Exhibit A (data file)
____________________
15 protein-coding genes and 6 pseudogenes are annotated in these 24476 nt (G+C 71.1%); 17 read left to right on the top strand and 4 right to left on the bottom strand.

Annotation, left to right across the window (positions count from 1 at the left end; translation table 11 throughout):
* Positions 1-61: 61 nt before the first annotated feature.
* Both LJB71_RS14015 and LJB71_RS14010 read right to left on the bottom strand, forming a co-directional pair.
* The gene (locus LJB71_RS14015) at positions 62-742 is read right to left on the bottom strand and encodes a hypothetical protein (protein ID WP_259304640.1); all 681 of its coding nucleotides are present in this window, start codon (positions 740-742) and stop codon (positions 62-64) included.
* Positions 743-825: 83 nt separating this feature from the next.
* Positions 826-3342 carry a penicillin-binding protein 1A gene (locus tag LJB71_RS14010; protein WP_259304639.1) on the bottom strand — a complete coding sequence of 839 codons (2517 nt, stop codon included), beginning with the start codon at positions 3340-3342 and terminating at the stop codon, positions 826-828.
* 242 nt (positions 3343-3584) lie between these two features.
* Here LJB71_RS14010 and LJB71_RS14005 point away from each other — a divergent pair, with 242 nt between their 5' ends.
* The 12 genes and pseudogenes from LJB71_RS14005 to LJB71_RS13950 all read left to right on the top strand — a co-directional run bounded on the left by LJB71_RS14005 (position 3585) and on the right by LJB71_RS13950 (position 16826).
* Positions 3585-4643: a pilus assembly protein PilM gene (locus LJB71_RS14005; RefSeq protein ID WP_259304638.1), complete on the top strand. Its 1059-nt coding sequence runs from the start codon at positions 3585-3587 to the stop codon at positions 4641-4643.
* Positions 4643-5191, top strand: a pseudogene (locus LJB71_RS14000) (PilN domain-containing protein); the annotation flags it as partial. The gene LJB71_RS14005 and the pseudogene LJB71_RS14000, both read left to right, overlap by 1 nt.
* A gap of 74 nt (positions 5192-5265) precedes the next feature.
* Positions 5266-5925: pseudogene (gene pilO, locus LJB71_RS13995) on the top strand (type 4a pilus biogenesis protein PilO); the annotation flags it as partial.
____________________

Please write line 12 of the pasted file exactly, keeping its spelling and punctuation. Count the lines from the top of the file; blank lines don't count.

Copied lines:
* Positions 4643-5191, top strand: a pseudogene (locus LJB71_RS14000) (PilN domain-containing protein); the annotation flags it as partial. The gene LJB71_RS14005 and the pseudogene LJB71_RS14000, both read left to right, overlap by 1 nt.